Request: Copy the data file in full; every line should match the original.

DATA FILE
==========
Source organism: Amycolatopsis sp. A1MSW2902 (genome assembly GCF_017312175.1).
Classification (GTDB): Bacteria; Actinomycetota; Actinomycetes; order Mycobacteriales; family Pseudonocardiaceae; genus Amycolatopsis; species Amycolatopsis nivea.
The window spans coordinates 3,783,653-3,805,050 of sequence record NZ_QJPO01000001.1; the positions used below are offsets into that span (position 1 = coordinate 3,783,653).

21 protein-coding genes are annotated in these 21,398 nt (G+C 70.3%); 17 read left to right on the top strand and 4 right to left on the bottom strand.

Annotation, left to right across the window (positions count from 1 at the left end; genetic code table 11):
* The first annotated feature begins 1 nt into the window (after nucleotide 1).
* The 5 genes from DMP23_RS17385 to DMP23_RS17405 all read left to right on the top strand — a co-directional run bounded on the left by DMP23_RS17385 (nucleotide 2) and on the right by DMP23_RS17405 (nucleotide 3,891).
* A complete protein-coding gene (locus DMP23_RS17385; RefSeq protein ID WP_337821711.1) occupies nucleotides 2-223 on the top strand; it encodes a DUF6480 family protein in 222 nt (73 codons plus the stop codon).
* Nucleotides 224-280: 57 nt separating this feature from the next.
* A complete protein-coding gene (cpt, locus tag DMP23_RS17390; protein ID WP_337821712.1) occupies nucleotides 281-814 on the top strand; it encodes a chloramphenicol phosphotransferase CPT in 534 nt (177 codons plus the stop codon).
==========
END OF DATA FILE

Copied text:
Source organism: Amycolatopsis sp. A1MSW2902 (genome assembly GCF_017312175.1).
Classification (GTDB): Bacteria; Actinomycetota; Actinomycetes; order Mycobacteriales; family Pseudonocardiaceae; genus Amycolatopsis; species Amycolatopsis nivea.
The window spans coordinates 3,783,653-3,805,050 of sequence record NZ_QJPO01000001.1; the positions used below are offsets into that span (position 1 = coordinate 3,783,653).

21 protein-coding genes are annotated in these 21,398 nt (G+C 70.3%); 17 read left to right on the top strand and 4 right to left on the bottom strand.

Annotation, left to right across the window (positions count from 1 at the left end; genetic code table 11):
* The first annotated feature begins 1 nt into the window (after nucleotide 1).
* The 5 genes from DMP23_RS17385 to DMP23_RS17405 all read left to right on the top strand — a co-directional run bounded on the left by DMP23_RS17385 (nucleotide 2) and on the right by DMP23_RS17405 (nucleotide 3,891).
* A complete protein-coding gene (locus DMP23_RS17385; RefSeq protein ID WP_337821711.1) occupies nucleotides 2-223 on the top strand; it encodes a DUF6480 family protein in 222 nt (73 codons plus the stop codon).
* Nucleotides 224-280: 57 nt separating this feature from the next.
* A complete protein-coding gene (cpt, locus tag DMP23_RS17390; protein ID WP_337821712.1) occupies nucleotides 281-814 on the top strand; it encodes a chloramphenicol phosphotransferase CPT in 534 nt (177 codons plus the stop codon).